Subject: [STMFC] Images from the Southeastern RPM Meet in Greensboro, NC

I posted photos of some of the models displayed at the recent Greensboro
meet: <http://frankg290.rrpicturearchives.net/archiveThumbs.aspx?id=31029>

Enjoy.

--

Frank Greene
Memphis, TN



------------------------------------

Yahoo! Groups Links


Re: Images from the Southeastern RPM Meet in Greensboro, NC

Cyril Durrenberger
 

Thanks for sharing with us.

Cyril Durrenberger

Frank Greene <frgreene290@comcast.net> wrote:
I posted photos of some of the models displayed at the recent Greensboro
meet:

Enjoy.

--

Frank Greene
Memphis, TN



------------------------------------

Yahoo! Groups Links


Images from the Southeastern RPM Meet in Greensboro, NC

Frank Greene
 

I posted photos of some of the models displayed at the recent Greensboro meet: <http://frankg290.rrpicturearchives.net/archiveThumbs.aspx?id=31029>

Enjoy.

--

Frank Greene
Memphis, TN


Re: B&LE offsets

Charlie Vlk
 

Pardon me if I missed it and this has been mentioned already, but one of the unique spotting features of the B&LE offset hoppers was they had
trucks with "ears" on the sideframes, like the ones that MDC used to provide with the modern shorty exterior braced ore car.
I remember seeing them every once in a while going through Brookfield, IL on the CB&Q in mainline mixed freights in the late 50's early 60's..
Charlie Vlk


Re: Coal Loaded in Boxcars - The Andrew Kolb coal shed.

gn3397 <heninger@...>
 

Group,
Pardon if this is a double posting. Here are a couple of links to
photos that may be of interest. The first is a photo of Cando, ND in
1910. Cando is on a GN branchline. Note the coal sheds between the
second and third elevators from the right. Also note the pile of
grain doors by the elevator in the foreground.

http://www.grainelevators.ca/gallery/showphoto.php/photo/6276/cat/1890

Here is a photo of a coal shed in Mohall, ND as it looks today.
Mohall is also on a GN branchline (at least in our era).

trackside:

http://www.grainelevators.ca/gallery/showphoto.php/photo/5358/cat/1702

Here is the backside, where the delivery truck (or customer's
vehicle, if they were willing to trade sweat equity for a discount on
the coal) would pull up to be loaded, by scoop shovel, of course.

http://www.grainelevators.ca/gallery/showphoto.php/photo/5355/cat/1702

Hope these are of some interest.

Sincerely,
Robert D. Heninger
Stanley, ND


ore heaping, was: B&LE triple offset hoppers

jim_mischke <jmischke@...>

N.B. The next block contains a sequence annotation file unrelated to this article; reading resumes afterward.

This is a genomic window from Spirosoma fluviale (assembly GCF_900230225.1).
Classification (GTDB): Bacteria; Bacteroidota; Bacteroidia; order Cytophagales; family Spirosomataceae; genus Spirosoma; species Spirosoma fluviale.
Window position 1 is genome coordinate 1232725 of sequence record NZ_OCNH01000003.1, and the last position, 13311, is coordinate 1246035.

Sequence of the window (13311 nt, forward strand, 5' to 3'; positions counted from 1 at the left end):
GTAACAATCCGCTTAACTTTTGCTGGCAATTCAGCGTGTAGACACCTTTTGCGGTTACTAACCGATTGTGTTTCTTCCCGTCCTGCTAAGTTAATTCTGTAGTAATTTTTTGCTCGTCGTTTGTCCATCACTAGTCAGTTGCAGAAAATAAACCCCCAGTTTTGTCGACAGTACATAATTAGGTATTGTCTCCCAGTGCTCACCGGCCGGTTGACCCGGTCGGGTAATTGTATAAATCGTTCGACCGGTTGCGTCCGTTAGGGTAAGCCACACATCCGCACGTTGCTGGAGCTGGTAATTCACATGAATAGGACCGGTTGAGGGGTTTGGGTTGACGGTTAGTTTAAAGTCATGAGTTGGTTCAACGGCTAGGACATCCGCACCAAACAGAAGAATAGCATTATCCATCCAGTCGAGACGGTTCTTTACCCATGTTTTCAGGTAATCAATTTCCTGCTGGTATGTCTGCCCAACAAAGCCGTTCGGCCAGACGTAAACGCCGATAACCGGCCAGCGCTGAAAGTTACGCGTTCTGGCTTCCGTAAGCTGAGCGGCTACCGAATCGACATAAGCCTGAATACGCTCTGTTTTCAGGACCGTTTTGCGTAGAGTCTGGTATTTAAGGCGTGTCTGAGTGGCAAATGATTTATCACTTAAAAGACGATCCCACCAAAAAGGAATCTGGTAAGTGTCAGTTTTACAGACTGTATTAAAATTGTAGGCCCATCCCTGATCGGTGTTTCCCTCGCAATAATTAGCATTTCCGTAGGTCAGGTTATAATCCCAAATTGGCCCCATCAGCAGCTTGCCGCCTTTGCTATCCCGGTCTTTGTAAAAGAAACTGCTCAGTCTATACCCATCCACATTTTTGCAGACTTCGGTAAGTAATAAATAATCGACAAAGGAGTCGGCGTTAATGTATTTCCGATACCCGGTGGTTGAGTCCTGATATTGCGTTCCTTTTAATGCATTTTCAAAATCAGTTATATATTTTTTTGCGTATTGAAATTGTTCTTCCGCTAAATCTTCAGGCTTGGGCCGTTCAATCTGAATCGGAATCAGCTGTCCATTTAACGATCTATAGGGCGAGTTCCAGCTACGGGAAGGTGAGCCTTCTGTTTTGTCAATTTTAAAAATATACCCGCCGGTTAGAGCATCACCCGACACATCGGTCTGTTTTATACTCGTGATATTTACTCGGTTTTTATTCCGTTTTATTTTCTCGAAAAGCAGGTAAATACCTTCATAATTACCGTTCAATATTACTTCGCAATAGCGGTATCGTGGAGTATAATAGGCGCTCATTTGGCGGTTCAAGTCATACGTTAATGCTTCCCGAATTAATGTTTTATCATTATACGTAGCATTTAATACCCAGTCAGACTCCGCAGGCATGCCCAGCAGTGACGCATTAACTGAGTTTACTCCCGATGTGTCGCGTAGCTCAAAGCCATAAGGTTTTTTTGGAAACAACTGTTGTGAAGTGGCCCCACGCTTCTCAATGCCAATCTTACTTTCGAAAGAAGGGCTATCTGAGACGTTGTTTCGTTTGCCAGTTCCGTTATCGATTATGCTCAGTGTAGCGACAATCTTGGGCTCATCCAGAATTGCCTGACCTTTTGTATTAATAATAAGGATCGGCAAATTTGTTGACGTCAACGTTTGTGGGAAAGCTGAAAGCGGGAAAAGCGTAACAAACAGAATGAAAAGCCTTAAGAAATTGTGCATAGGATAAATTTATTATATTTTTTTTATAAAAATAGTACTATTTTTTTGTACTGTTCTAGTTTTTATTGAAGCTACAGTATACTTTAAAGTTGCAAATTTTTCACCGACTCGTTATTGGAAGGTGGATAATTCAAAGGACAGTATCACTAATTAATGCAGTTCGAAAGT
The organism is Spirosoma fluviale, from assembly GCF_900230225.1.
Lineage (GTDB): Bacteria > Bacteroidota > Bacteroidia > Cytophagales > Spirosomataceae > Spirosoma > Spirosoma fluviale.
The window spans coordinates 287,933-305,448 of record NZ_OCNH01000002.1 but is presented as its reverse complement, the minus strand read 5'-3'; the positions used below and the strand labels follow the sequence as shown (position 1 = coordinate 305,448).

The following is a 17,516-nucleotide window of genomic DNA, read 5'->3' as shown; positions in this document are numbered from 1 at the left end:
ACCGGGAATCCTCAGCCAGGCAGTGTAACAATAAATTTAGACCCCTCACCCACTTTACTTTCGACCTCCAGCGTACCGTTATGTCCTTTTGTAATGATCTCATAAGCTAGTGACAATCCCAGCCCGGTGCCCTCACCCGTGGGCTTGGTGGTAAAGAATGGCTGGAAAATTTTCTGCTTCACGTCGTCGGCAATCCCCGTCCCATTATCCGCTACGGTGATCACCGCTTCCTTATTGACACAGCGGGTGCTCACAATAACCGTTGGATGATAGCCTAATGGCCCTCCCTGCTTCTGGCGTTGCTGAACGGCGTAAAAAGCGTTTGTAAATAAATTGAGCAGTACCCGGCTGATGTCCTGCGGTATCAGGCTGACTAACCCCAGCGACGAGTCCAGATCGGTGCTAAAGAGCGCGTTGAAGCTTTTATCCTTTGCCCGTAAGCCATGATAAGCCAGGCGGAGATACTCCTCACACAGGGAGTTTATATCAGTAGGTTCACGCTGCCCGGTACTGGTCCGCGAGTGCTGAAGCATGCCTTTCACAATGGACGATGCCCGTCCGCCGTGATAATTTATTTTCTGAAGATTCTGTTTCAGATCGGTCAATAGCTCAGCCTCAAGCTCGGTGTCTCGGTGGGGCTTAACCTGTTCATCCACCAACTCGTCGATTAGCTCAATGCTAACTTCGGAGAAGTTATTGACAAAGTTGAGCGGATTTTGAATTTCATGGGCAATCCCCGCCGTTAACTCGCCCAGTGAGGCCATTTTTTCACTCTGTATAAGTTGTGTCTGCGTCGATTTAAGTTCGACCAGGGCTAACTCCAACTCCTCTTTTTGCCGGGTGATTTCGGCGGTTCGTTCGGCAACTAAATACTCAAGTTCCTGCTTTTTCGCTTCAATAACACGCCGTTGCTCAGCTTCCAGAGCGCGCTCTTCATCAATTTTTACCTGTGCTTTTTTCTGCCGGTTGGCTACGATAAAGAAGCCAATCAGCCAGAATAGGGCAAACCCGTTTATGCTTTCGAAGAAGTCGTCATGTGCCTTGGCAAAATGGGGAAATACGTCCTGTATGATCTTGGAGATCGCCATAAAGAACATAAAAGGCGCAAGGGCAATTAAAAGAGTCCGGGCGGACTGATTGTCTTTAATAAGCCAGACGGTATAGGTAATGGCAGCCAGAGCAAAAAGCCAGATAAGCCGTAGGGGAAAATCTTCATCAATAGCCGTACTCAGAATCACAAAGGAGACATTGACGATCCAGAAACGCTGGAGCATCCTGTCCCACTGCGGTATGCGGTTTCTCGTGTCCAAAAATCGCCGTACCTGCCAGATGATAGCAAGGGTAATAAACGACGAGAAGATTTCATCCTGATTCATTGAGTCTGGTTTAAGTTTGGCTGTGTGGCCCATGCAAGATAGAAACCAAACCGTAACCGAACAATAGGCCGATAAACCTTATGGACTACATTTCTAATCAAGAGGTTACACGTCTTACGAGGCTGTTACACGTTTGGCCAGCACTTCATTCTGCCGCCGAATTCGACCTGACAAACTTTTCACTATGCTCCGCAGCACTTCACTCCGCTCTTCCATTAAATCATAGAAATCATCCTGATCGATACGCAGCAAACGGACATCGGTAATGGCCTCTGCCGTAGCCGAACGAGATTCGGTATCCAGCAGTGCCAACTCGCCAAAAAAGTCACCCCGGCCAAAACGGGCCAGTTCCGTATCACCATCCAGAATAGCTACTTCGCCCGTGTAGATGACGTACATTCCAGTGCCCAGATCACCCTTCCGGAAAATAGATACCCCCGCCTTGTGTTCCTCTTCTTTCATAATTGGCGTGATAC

I have a B&O W-1 quad hopper diagram showing proper loading of ore.
About 1/3 full, most in heap over slope sheets, yet ore covers all
hoppers.

A custom modeling job, not something you can cut up or file down a
Cooch load to fit.






--- In STMFC@yahoogroups.com, "Dean Payne" <1payne1@...> wrote:

Wow! What a motherlode of information! (My citing Wikipedia was a
much of a caveat as anything...)
I had no idea there was an article on modeling these! I'll have to
track down a copy of that article. I was afraid the the old Ulrich
kit might be too crude to be salvaged, but I'll have to read to
find out!
I have 5 photos of these cars, but none in color, thanks for the
link!
Three of my five photos are of B&LE triples with 10 side posts, but
an
off-list email informed me the 1931-built series doesn't match the
AAR
standard represented by the Accurail kit. (A later-built series
does.)
Would have these hauled ore off-line? If so, that would make a
different load! I've heard of stone being loaded slope-sheet-only,
would ore be like that, or just fill the whole thing part-way?
Would
the center hopper be empty, to keep the weight over the trucks?
Again, thanks to everyone for all the input on these, and hoppers in
ore service in general.

Dean Payne


--- In STMFC@yahoogroups.com, "benjaminfrank_hom" <b.hom@> wrote:

Dean Payne wrote:
"I've been thinking about putting a B&LE car on my layout, and
remember reading that the old Ulrich triple hopper kit was based
on
the B&LE prototype. However, the new Accurail kit is nicer, from
what I hear. It isn't available lettered for the B&LE (but
neither
was the Ulrich, AFAIK)."

The Accurail triple is a nicer kit, but it isn't a model of the
B&LE
triple hoppers in question, either. The B&LE cars had 13 side
posts